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International Hummus Day: Six things you should know about the superfood

May 13 is International Hummus Day, and today is as good a time as any to learn new stuff about this nutritious global favourite.

By: Team Express FoodIE | Mumbai |
Updated: May 13, 2016 11:01:53 am
hummus1_759_James_Flickr People in the Middle East have been eating hummus for centuries. (Source: James/Flickr)

People fight over hummus. They make movies about it. They sing songs about it. And, not only is it delicious, but it is also healthy as hell. Here are some fun facts about this Middle Eastern dish.

Even if you haven’t had hummus, you’d be aware that this chickpea spread originated in the Middle East. And, since the Middle East is a rather intense places, countries often rattle sabres when it comes to ownership of the hummus. In 2010, Lebanon and Israel constantly one-upped each other as they set about making immense quantities of hummus in the hope of setting a Guinness World Record.

1. The number of countries who claim the hummus as theirs — Arabic for chickpea — is huge: Jordan, Syria, Egypt, Palestine, Turkey, and, of course, Israel and Lebanon. And, each of these countries make the hummus in their own distinctive ways (for instance, the Turks replace olive oil with butter). While hummus is an integral part of the cuisine of these countries, Israel probably takes it to the next level. While the hummus is mostly part of a mezze platter, Israelis often have it as the main dish.

hummus3_759_James_Flickr In 2010, Israel made some 4,000kg of hummus (left) in a bid to set a Guinness World Record. A few months later, the Lebanese made 10,000 kg and gave a befitting reply. (Source:

2. Hummus is super healthy, no two ways about it, especially if it is made at home. Not surprisingly, how can a dish that is made up of chickpeas, sesame paste (tahini), garlic, and olive oil not be healthy? According to, it can lower cholesterol, reduce blood sugar, and, among other, things, it is also a fantastic source of iron.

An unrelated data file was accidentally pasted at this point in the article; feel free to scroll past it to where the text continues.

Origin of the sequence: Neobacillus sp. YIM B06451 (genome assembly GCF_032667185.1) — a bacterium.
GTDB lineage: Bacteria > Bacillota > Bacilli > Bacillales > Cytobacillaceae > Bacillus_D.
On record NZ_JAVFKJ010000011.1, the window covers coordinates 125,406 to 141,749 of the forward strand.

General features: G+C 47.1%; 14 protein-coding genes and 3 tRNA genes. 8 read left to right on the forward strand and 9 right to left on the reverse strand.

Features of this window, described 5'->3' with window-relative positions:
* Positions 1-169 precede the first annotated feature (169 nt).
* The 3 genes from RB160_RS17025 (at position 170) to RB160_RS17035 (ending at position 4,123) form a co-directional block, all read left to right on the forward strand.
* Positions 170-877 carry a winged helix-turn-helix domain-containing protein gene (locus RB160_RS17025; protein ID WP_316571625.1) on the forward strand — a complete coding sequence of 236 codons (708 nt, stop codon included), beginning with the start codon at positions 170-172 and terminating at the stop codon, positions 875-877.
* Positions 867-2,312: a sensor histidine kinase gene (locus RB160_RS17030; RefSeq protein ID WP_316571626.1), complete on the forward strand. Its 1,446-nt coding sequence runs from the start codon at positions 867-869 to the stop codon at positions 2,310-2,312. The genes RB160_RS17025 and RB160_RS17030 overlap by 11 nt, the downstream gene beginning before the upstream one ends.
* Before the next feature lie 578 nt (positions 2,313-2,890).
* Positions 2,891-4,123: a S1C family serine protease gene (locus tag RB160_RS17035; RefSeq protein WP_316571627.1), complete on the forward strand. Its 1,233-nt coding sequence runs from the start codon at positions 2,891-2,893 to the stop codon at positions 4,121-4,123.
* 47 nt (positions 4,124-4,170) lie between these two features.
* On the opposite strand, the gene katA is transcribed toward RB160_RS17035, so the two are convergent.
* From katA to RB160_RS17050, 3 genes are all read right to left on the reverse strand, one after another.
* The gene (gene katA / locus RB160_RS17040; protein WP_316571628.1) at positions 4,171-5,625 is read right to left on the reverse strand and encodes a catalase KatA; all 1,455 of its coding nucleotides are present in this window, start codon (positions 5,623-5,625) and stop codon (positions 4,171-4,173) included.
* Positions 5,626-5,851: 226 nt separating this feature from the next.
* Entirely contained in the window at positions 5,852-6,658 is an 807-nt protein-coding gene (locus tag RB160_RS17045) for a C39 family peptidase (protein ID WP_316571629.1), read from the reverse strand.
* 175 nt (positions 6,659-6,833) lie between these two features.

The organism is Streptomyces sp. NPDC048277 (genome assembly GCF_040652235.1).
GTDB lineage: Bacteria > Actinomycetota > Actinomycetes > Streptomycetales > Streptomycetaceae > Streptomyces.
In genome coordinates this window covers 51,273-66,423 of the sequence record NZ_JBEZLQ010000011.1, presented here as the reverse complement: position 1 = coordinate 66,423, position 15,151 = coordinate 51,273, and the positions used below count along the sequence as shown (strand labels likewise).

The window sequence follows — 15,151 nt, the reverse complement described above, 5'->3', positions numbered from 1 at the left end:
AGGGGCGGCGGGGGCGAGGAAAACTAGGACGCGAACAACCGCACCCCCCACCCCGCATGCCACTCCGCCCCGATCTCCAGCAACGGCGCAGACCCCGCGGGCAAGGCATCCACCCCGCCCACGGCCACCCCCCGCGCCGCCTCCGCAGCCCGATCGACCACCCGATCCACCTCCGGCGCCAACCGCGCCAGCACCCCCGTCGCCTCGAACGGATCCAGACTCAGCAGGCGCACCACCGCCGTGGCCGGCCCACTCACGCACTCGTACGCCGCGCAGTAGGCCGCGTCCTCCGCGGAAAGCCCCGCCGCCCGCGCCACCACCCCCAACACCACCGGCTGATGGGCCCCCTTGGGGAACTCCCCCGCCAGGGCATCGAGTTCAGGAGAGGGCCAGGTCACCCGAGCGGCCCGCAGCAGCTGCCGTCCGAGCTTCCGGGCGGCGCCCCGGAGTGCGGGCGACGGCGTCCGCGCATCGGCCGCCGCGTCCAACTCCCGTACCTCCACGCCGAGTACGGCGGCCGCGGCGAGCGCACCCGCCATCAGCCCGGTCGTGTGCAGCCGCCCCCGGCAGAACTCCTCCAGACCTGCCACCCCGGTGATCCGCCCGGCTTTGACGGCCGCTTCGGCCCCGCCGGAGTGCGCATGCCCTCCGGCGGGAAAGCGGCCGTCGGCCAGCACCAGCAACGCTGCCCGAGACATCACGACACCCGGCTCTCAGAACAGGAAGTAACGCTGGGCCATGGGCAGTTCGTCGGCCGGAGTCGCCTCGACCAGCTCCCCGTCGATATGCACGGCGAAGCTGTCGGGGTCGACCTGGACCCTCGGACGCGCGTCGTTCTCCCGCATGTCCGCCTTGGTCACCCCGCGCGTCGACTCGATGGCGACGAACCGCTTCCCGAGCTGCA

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3. A bowl of hummus is packed with Vitamins C and B6; protein, carbs, iron, zinc and manganese.

4. You probably — and mostly — have hummus with pita bread. But, hummus can also be a great substitute for unhealthy food. Use it as a spread in your sandwich, dilute it with water and it becomes a salad dressing, or just spread it on fish before you bake it.

hummus2-movie_759 A still from Hummus! The Movie.

5. If you like hummus, you are not alone. Lady Gaga, Katy Perry and Justin Timberlake, among others, are fans of the chickpea spread. Outside of the Middle East, hummus is most popular in the United States. According to, consumer spending on hummus in the US touched $1 billion in 2014. A report by food and restaurant consulting firm Baum and Whiteman says that varieties of hummus in the US include “Thai chilli, spinach artichoke,edamame, cilantro chimichurri, lemongrass chili.”

6. There have even been movies about hummus, among them, Make Hummus Not War, and The Hummus Enforcement Agency. The latest film, Hummus! The Movie is geopolitics, identity and love of food, and tracks the journeys of three restaurateurs in Israel: Suheila Al Hindi, Jalil Dabit, a Christian Arab; and Eliyahu Shmueli. a Jew. It also features Olivier, a French Benedictine monk, who is on a quest to find the perfect hummus, and musician Aluf Abir, who “has an original take on hummus”. The movie is slated to hit the festival circuit this year.

Watch the trailer of Hummus! The Movie


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